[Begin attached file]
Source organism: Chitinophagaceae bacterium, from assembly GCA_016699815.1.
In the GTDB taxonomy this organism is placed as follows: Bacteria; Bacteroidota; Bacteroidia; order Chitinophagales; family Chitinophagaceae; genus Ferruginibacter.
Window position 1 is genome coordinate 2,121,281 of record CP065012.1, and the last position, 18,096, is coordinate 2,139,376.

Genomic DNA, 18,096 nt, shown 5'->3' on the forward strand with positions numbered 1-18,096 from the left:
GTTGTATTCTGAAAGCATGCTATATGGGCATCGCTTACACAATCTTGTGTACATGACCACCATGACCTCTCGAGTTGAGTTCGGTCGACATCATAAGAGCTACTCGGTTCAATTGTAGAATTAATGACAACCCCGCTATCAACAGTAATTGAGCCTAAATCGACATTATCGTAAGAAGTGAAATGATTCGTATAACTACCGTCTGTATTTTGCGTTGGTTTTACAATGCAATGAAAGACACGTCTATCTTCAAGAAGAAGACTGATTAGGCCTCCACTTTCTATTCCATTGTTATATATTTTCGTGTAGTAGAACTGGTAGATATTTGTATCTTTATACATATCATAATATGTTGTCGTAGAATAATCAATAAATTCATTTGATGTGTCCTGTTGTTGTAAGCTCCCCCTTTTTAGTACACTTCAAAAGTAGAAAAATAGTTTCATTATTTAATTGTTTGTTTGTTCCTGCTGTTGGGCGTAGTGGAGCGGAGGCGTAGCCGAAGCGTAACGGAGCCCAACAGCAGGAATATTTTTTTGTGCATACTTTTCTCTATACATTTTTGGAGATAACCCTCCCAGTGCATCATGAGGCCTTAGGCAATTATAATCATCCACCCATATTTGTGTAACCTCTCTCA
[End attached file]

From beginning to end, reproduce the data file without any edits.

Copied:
Source organism: Chitinophagaceae bacterium, from assembly GCA_016699815.1.
In the GTDB taxonomy this organism is placed as follows: Bacteria; Bacteroidota; Bacteroidia; order Chitinophagales; family Chitinophagaceae; genus Ferruginibacter.
Window position 1 is genome coordinate 2,121,281 of record CP065012.1, and the last position, 18,096, is coordinate 2,139,376.

Genomic DNA, 18,096 nt, shown 5'->3' on the forward strand with positions numbered 1-18,096 from the left:
GTTGTATTCTGAAAGCATGCTATATGGGCATCGCTTACACAATCTTGTGTACATGACCACCATGACCTCTCGAGTTGAGTTCGGTCGACATCATAAGAGCTACTCGGTTCAATTGTAGAATTAATGACAACCCCGCTATCAACAGTAATTGAGCCTAAATCGACATTATCGTAAGAAGTGAAATGATTCGTATAACTACCGTCTGTATTTTGCGTTGGTTTTACAATGCAATGAAAGACACGTCTATCTTCAAGAAGAAGACTGATTAGGCCTCCACTTTCTATTCCATTGTTATATATTTTCGTGTAGTAGAACTGGTAGATATTTGTATCTTTATACATATCATAATATGTTGTCGTAGAATAATCAATAAATTCATTTGATGTGTCCTGTTGTTGTAAGCTCCCCCTTTTTAGTACACTTCAAAAGTAGAAAAATAGTTTCATTATTTAATTGTTTGTTTGTTCCTGCTGTTGGGCGTAGTGGAGCGGAGGCGTAGCCGAAGCGTAACGGAGCCCAACAGCAGGAATATTTTTTTGTGCATACTTTTCTCTATACATTTTTGGAGATAACCCTCCCAGTGCATCATGAGGCCTTAGGCAATTATAATCATCCACCCATATTTGTGTAACCTCTCTCA